HC Deb 15 July 1965 vol 716 cc753-5
4. Mr. Wall

asked the Secretary of State for the Colonies if he will make a statement about political and economic help to Gibraltar.

10. Mr. Fisher

asked the Secretary of State for the Colonies what political and economic measures he now proposes to take in order to implement the undertaking in Command 2632 that Her Majesty's Government will defend and sustain the people of Gibraltar.

Mrs. White

My right hon. Friend and I will be meeting the Chief Minister of Gibraltar next week and hope it will be possible for a statement about further help to be made after our meeting.

Mr. Wall

Will the hon. Lady consider doing something positive to help Gibraltar? Would she consider recalling our Ambassador or putting a surcharge on Spanish imports into this country and using the proceeds to help the Gibraltar economy? Gibraltar wants something positive and not just talk.

Mr. Fisher

Would the hon. Lady agree that, when the Prime Minister told me in the House recently that the Government are defending and sustaining the interests of the people of Gibraltar, this was not the truth and that, because it was not the truth, the people of Gibraltar are now becoming increasingly disillusioned by all these promises which are never accompanied by performance? Could the hon. Lady tell the House precisely what the Government are doing both to restore the economy of Gibraltar by way of aid and also, politically, to defend the interests of the people which the Prime Minister said the Government were doing?

Mrs. White

On the question of aid, the hon. Gentleman will, of course, appreciate that until the Overseas Development and Service Bill is fully enacted one cannot make formal announcements of aid. We are discussing this matter with the Chief Minister of Gibraltar next week. It will be more appropriate to have those discussions with him before making announcements of detailed allocations in the House.

On the other matters, as the hon. Gentleman knows very well, so far, we have decided, in the best interests of Gibraltar, not to take the retaliatory action which would undoubtedly give some emotional satisfaction in Gibraltar but might not necessarily, at this time, be in their best interests. In this reply, in the House recently, my right hon. Friend the Prime Minister made it clear that this is not an absolute position by any means. One has to judge the situation as it appears at the time.

Mr. Crawshaw

While hon. Members on both sides of the House appreciate that these talks will help, would my hon. Friend bear in mind that the more reasonable our attitude appears to be in this matter the more provocation we seem to receive? It may be that the time is now arriving when the only way to help the people of Gibraltar is to take a very firm stand by hitting the Spanish Government in their pocket, where it hurts most.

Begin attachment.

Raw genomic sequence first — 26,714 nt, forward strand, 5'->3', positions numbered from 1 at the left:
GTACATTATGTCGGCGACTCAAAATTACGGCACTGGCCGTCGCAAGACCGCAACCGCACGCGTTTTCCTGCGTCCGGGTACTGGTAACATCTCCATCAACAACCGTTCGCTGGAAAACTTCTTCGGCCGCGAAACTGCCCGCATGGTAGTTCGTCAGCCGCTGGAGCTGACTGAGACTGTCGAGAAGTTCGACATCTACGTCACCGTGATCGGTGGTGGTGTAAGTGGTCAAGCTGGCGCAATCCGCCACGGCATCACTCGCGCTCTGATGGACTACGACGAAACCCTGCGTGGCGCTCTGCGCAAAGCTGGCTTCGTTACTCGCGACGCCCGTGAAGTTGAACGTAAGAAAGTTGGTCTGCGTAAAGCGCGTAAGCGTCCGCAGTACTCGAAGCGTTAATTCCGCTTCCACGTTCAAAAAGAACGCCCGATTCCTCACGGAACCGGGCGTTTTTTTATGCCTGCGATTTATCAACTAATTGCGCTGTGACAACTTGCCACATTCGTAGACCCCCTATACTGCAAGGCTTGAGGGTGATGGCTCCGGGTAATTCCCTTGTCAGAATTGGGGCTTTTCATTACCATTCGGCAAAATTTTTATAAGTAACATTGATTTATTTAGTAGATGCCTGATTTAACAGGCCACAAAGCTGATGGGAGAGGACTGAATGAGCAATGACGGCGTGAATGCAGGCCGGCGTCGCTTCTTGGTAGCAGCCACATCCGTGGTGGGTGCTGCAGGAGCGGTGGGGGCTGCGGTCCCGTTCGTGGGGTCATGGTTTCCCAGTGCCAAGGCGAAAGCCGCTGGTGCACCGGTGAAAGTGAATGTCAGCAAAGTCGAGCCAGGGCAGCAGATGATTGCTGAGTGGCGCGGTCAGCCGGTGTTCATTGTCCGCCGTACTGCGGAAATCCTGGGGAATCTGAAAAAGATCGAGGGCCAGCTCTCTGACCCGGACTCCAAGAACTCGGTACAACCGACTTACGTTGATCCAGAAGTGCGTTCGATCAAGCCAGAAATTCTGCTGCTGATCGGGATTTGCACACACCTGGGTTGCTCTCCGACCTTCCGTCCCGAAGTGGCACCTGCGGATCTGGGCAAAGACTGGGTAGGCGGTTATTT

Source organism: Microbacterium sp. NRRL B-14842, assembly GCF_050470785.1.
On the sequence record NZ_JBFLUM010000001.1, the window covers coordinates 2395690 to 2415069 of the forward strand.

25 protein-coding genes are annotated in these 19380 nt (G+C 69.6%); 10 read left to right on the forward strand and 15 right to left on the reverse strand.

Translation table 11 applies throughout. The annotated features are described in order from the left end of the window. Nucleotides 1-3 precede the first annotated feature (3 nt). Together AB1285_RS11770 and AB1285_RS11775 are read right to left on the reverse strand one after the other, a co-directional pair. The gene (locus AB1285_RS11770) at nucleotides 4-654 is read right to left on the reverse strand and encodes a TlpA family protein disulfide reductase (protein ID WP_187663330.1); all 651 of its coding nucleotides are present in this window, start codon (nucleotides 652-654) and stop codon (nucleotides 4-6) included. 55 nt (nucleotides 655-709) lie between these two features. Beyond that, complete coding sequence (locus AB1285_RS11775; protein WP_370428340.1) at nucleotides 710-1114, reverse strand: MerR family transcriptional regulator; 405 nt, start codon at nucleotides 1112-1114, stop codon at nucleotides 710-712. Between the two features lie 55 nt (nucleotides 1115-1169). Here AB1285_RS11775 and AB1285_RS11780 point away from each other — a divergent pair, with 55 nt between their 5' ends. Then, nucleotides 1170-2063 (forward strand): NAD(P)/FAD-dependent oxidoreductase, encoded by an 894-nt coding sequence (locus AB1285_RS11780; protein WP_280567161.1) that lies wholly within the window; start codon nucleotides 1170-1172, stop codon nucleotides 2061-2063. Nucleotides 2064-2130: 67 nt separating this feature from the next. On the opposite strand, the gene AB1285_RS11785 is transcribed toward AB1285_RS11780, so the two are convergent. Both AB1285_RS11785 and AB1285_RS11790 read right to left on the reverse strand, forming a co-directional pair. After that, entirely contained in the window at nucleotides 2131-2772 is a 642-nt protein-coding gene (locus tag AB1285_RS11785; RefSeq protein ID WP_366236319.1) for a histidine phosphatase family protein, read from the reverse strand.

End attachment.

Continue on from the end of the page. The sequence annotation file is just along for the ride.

Mrs. White

To get the record straight, there has been no intensification of restrictions since March, as far as the people of Gibraltar themselves are concerned. [Interruption.] I am aware of that. I want to make it clear that there has been no worsening of the situation, tiresome as it is for all concerned—[HON. MEMBERS: "There has been no improvement."] I agree that there has been no improvement except in so far as people going to and from Tangier are being allowed free entry and exit at the frontier. We fully sympathise with the people of Gibraltar. [HON. MEMBERS: "Words!"] I think that after the talks next week there will be considerable assistance to Gibraltar to be reported to the House, but it is better to discuss this with the Ministers of Gibraltar first.

Mr. Sandys

Does not the hon. Lady realise that sympathy is not enough and that the people of Gibraltar feel that they have been very badly let down by the British Government? Will she consider what I asked for the other day—either taking action or making a full statement to the House as to what are the courses which the Government have considered and why they have rejected them?

Mrs. White

I keep insisting that it is not only a question of sympathy. We are making proposals to the Chief Minister of Gibraltar for very substantial aid, but I repeat that it is not proper to discuss that until we have discussed it with him.

Mr. Thorpe

Would the hon. Lady not agree that the formation of a coalition Government in Gibraltar is clear evidence of the united determination and the spirit of unity on the Rock at the moment? Would she not agree that it is disgraceful that, whilst the income of the Rock has been cut by nearly 40 per cent. by the activities of Spain, the Spanish workers who now take £50,000 a week out of the Rock are not allowed to spend one penny of that money in sterling? It must all be changed into pesetas so that the Spanish authorities can get the maximum amount of hard currency for the Spanish account. Is there not a case for considering a limit on the amount of sterling which the Spanish workers can take out? Would she not agree that at least £2 million is needed for housing problems in Gibraltar, without even touching the condition of the 600 refugees who are living in emergency conditions? When are the Government going to do something?

Mrs. White

In regard to the position of the Spanish workers, one has to look at this in the totality of the needs of Gibraltar. One could withdraw the whole lot of Spanish workers by refusing them egress, but whether that would be in the best interests of the economy of Gibraltar at this time is another matter.

Mr. Biggs-Davison

In view of the unsatisfactory nature of that reply, I beg to give notice that I will raise the matter on the Adjournment at the earliest possible opportunity.